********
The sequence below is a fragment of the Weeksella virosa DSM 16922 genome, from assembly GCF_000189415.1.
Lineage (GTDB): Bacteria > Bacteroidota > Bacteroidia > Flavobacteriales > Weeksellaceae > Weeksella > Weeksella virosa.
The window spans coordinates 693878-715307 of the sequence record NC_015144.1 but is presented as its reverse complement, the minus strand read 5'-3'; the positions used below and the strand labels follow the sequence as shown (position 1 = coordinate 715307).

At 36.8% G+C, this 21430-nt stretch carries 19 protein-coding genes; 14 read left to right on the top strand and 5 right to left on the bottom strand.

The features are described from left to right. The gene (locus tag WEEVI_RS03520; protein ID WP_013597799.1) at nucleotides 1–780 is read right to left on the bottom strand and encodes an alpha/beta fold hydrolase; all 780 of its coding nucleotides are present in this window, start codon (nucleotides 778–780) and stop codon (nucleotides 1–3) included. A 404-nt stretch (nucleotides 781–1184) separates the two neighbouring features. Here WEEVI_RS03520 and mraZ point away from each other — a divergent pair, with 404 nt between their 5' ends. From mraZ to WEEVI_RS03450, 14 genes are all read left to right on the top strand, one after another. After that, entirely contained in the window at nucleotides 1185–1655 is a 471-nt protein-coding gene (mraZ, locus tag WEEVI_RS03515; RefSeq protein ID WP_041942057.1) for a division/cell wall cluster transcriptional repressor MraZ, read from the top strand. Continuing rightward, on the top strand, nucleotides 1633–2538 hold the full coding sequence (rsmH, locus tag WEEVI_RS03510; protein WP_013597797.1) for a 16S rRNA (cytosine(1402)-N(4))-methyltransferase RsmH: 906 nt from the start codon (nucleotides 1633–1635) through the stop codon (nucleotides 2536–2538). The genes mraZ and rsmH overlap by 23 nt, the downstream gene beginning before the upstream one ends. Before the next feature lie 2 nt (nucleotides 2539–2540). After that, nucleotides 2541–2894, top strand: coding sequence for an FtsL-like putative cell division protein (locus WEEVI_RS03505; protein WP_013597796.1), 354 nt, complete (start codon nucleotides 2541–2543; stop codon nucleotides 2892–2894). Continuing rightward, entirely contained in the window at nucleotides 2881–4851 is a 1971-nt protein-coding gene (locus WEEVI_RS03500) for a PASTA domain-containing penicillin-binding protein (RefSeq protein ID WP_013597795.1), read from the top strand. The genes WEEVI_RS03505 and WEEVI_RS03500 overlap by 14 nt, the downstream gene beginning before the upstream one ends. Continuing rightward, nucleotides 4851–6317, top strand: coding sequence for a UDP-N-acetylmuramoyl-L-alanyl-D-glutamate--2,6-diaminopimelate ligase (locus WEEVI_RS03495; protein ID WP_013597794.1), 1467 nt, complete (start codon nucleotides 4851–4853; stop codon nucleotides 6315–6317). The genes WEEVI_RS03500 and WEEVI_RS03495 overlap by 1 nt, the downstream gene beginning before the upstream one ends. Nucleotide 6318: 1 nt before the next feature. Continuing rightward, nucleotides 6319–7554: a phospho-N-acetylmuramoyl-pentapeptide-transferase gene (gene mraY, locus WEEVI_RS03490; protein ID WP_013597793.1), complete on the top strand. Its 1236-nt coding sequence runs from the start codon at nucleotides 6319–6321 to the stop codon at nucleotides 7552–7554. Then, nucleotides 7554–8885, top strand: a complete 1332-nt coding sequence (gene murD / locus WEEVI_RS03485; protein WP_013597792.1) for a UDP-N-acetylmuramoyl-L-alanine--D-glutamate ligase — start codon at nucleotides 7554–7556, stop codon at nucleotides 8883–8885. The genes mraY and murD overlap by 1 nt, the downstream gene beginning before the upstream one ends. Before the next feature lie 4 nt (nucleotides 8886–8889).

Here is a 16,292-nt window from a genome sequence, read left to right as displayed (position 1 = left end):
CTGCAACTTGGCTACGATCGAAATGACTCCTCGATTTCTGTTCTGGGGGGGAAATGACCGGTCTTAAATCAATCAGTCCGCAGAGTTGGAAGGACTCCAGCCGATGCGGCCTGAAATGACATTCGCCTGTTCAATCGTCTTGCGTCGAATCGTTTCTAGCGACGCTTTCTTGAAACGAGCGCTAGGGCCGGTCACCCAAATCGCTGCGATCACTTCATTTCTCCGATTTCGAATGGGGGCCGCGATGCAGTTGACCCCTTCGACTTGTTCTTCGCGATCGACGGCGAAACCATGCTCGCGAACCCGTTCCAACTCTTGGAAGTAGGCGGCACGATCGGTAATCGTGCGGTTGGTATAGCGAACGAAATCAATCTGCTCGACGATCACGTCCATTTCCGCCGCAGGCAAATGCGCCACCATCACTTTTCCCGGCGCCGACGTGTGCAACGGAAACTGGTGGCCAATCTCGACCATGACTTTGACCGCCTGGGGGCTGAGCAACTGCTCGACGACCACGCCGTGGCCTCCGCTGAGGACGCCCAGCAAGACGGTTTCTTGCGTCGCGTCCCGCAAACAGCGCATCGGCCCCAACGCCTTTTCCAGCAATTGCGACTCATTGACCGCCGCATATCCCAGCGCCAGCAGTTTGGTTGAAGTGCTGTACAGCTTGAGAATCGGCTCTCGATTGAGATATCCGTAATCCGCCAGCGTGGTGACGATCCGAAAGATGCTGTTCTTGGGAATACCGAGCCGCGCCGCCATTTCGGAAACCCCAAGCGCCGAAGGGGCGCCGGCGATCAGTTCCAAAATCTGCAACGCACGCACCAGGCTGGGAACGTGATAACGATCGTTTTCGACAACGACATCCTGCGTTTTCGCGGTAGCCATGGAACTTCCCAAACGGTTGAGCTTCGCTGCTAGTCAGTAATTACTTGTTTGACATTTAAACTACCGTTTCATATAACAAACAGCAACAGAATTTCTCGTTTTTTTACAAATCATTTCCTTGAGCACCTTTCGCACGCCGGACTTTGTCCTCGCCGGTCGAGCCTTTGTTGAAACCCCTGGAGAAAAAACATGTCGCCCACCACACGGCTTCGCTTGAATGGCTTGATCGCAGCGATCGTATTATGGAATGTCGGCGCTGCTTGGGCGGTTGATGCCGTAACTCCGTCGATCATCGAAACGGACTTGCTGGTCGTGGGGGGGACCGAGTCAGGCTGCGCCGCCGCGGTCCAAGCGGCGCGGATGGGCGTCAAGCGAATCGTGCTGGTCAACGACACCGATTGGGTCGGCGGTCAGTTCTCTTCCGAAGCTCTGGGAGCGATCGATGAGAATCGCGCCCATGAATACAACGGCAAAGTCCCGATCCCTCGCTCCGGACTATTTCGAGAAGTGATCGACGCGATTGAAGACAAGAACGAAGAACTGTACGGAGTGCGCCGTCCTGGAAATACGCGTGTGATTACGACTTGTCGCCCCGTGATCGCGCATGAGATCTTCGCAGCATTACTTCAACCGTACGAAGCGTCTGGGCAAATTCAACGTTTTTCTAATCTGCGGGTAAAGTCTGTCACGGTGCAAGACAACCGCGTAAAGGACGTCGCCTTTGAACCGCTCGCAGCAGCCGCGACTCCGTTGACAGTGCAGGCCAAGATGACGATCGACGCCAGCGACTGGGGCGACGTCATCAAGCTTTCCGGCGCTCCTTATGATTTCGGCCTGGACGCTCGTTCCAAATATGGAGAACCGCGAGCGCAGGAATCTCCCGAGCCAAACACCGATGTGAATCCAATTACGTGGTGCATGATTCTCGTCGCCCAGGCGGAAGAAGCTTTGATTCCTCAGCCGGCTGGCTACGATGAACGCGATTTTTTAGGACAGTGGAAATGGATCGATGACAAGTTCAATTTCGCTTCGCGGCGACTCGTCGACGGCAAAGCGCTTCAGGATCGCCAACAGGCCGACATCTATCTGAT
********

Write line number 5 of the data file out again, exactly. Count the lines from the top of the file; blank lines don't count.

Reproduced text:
The features are described from left to right. The gene (locus tag WEEVI_RS03520; protein ID WP_013597799.1) at nucleotides 1–780 is read right to left on the bottom strand and encodes an alpha/beta fold hydrolase; all 780 of its coding nucleotides are present in this window, start codon (nucleotides 778–780) and stop codon (nucleotides 1–3) included. A 404-nt stretch (nucleotides 781–1184) separates the two neighbouring features. Here WEEVI_RS03520 and mraZ point away from each other — a divergent pair, with 404 nt between their 5' ends. From mraZ to WEEVI_RS03450, 14 genes are all read left to right on the top strand, one after another. After that, entirely contained in the window at nucleotides 1185–1655 is a 471-nt protein-coding gene (mraZ, locus tag WEEVI_RS03515; RefSeq protein ID WP_041942057.1) for a division/cell wall cluster transcriptional repressor MraZ, read from the top strand. Continuing rightward, on the top strand, nucleotides 1633–2538 hold the full coding sequence (rsmH, locus tag WEEVI_RS03510; protein WP_013597797.1) for a 16S rRNA (cytosine(1402)-N(4))-methyltransferase RsmH: 906 nt from the start codon (nucleotides 1633–1635) through the stop codon (nucleotides 2536–2538). The genes mraZ and rsmH overlap by 23 nt, the downstream gene beginning before the upstream one ends. Before the next feature lie 2 nt (nucleotides 2539–2540). After that, nucleotides 2541–2894, top strand: coding sequence for an FtsL-like putative cell division protein (locus WEEVI_RS03505; protein WP_013597796.1), 354 nt, complete (start codon nucleotides 2541–2543; stop codon nucleotides 2892–2894). Continuing rightward, entirely contained in the window at nucleotides 2881–4851 is a 1971-nt protein-coding gene (locus WEEVI_RS03500) for a PASTA domain-containing penicillin-binding protein (RefSeq protein ID WP_013597795.1), read from the top strand. The genes WEEVI_RS03505 and WEEVI_RS03500 overlap by 14 nt, the downstream gene beginning before the upstream one ends. Continuing rightward, nucleotides 4851–6317, top strand: coding sequence for a UDP-N-acetylmuramoyl-L-alanyl-D-glutamate--2,6-diaminopimelate ligase (locus WEEVI_RS03495; protein ID WP_013597794.1), 1467 nt, complete (start codon nucleotides 4851–4853; stop codon nucleotides 6315–6317). The genes WEEVI_RS03500 and WEEVI_RS03495 overlap by 1 nt, the downstream gene beginning before the upstream one ends. Nucleotide 6318: 1 nt before the next feature. Continuing rightward, nucleotides 6319–7554: a phospho-N-acetylmuramoyl-pentapeptide-transferase gene (gene mraY, locus WEEVI_RS03490; protein ID WP_013597793.1), complete on the top strand. Its 1236-nt coding sequence runs from the start codon at nucleotides 6319–6321 to the stop codon at nucleotides 7552–7554. Then, nucleotides 7554–8885, top strand: a complete 1332-nt coding sequence (gene murD / locus WEEVI_RS03485; protein WP_013597792.1) for a UDP-N-acetylmuramoyl-L-alanine--D-glutamate ligase — start codon at nucleotides 7554–7556, stop codon at nucleotides 8883–8885. The genes mraY and murD overlap by 1 nt, the downstream gene beginning before the upstream one ends. Before the next feature lie 4 nt (nucleotides 8886–8889).